3. Go live

One way to build a human connection with your audience is by taking advantage of TikTok’s LIVE feature, which lets creators connect directly with followers through a livestream. Going live is one of the best ways to stand out on TikTok. 

going live on tiktok

The app will push a notification to your followers that you’ve started livestreaming, and your stream is pinned to the top of their For You pages. With millions of creators currently on the platform, this real estate is priceless. TikTok heavily promotes the going-live feature, and it’s surprisingly easy to do.

It’s totally normal to be overwhelmed or even a little shy when it comes to live streaming. “What if I misspeak?” “What if I’m not sure how to answer a question?” These are common fears we all share, but often they disappear as soon as you hit the Go Live button.

To calm your nerves, jot down a few talking points for common questions and update your list after every TikTok LIVE. Do your best to answer all appropriate questions during a LIVE and be sure to thank followers who “gift” you stickers/emojis, as there’s a small monetary value associated with them. Consider it a little more aesthetically pleasing than users donating a nickel to you for creating cool content.

Scheduling is also super important. While spur-of-the-moment livestreams are awesome, sticking to a livestream schedule will help build a community around your stream. Some excellent formats include Q&A sessions, behind-the-scenes videos, informal hangout streams, “work with me” sessions, tutorials, and interviews with special guests.

Some creators’ weekly live sessions work well to establish a deeper connection with their followers while also appeasing the TikTok algorithm.

PRO TIP 💡: If you’re creating a livestream schedule, be sure to account for your followers’ time zones and pick a time where most people aren’t at school or work. This is a great way to boost viewership when you’re first starting to grow your community.

4. Keep it simple

You can’t pack an entire novel into a tweet, and you can’t fit an entire movie into a TikTok. To keep content digestible, your videos should be short and sweet. 

Stick to 15-second videos sharing high-level information, and pepper in 60-second deep dives to explain details further. If a topic is super important, you’re welcome to break it down into multiple 15-second videos to keep viewership and replay ability high.

Think of each piece of content as a unique story you’re sharing with your audience. Too little content and they might be unsatisfied; too much content and you may lose interest. 

With the average video on my For You page hovering between seven and 10 seconds, a 60-second upload will feel like a movie—something many users don’t have the attention span for.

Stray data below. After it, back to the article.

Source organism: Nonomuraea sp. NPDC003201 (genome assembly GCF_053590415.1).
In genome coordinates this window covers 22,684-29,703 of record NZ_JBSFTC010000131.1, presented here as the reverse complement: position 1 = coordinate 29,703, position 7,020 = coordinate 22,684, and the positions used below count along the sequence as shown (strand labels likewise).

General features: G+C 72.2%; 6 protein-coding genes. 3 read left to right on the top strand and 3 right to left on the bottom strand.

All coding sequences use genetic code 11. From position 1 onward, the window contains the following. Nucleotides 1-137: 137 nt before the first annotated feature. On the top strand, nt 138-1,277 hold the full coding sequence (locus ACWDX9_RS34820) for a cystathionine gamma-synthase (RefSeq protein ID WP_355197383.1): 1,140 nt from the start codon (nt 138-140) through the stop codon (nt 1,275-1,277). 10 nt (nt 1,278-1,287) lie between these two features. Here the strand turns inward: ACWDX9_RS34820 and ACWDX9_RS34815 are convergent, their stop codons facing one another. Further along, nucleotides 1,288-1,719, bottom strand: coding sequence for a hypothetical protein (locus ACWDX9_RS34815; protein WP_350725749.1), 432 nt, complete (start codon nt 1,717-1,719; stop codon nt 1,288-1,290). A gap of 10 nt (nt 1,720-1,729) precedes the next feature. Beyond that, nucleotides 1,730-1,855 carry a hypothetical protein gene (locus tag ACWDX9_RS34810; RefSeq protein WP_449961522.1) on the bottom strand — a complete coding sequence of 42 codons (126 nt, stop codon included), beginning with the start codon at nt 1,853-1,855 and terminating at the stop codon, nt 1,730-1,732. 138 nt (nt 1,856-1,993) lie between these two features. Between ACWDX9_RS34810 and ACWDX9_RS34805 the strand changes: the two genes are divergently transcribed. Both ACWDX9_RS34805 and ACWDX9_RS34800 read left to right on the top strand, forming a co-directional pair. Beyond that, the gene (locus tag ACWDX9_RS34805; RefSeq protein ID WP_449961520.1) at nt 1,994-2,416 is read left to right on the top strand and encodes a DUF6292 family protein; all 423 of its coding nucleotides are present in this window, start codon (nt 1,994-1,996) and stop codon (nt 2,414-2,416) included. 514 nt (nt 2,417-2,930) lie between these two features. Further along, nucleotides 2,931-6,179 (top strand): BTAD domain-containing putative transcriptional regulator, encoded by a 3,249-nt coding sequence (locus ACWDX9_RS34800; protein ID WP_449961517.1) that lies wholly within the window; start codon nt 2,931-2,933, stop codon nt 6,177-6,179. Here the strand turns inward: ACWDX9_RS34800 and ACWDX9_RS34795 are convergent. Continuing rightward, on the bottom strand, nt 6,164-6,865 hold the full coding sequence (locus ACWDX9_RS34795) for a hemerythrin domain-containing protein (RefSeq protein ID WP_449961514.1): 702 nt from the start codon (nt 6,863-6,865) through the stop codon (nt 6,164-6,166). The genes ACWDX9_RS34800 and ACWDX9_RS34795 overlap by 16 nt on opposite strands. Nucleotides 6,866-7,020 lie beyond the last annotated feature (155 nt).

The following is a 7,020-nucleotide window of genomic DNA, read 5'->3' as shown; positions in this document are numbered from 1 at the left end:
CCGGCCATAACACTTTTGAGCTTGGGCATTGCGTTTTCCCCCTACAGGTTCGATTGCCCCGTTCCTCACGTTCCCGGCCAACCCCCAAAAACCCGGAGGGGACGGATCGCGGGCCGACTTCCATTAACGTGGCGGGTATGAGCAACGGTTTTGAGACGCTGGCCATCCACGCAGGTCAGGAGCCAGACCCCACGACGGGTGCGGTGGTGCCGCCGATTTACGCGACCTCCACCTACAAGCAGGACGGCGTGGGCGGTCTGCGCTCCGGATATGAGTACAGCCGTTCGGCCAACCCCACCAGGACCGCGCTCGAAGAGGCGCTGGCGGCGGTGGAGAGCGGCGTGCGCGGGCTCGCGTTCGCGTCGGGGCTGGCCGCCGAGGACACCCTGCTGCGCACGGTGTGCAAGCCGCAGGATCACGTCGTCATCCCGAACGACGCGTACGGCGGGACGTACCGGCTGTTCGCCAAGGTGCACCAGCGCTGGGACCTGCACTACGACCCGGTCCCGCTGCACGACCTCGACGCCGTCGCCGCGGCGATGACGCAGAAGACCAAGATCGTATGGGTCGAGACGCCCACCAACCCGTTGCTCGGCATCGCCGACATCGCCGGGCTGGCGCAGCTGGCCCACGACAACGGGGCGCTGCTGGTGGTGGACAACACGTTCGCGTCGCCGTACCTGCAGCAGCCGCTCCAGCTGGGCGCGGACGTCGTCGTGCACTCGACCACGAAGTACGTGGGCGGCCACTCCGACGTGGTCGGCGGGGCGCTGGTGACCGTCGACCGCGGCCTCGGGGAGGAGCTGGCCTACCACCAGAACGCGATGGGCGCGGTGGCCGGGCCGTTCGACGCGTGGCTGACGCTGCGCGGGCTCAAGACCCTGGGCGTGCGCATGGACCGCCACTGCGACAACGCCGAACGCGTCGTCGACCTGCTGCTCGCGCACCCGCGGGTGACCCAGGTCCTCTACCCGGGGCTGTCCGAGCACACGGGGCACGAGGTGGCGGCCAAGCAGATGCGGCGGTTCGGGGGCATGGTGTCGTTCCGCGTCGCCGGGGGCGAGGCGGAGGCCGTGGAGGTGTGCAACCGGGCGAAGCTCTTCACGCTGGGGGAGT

Skipping introductions in place of calls to action at the end of a video is a great way to remind users who is behind the content and encourages them to click on your profile to learn more.

Videos over 30 seconds will feature a little white bar at the bottom of the interface to show viewers how much video is left. If your video comes in just shy of the 30-second mark, consider adding a couple of seconds to gain access to that feature so users have an idea when your video will end, which can hold their attention longer.

5. Connect in the comments

TikTok’s discovery algorithm is amazing at getting your video in front of potential followers, but that’s only half the battle. Once the algorithm grabs someone’s interest, it’s your job to reel them in.

TikTok comments are an amazing place for conversation, communication, and explanation. As often as you can, hop into the comments and communicate with your viewers. 

Your responses will be accompanied by a Creator badge alongside your username, making audience interaction super easy to spot for potential followers (and you’d be amazed how many users are thrilled to see a Liked by Creator notification pop up on their screen). You can also like comments you want to acknowledge but that don’t warrant a written response. 

tiktok comments example

As your posts gain traction and replying to comments takes up too much time, address them at scale. Create a document to break down frequent comments and which types you can reasonably respond to. Then respond to recurring comments in a longer video, a livestream, or a video response. 

TikTok also includes generous filtering functionality to make your life easier, automatically removing comments that use certain keywords or phrases. 

TikTok tracks the ratio of comments to views on each video you release, and given the sophistication of its algorithm, it’s safe to assume it’s tracking how many comments are left ignored versus interacted with. 

If you have a verified account, a simple like or comment response will be virtually impossible for users to ignore. Liking a comment can often lead to a new follower. Do this a couple of hundred times and you’ve converted a steady stream of warm leads into followers.

Comments are an important part of the TikTok experience, and there’s no excuse not to interact with every single comment until your channel has grown to the point where that isn’t possible. Few brands do this, and you’ll stand apart.

PRO TIP💡: It’s OK, and even encouraged, to remove inappropriate comments. You can do this by holding + and then opting to delete.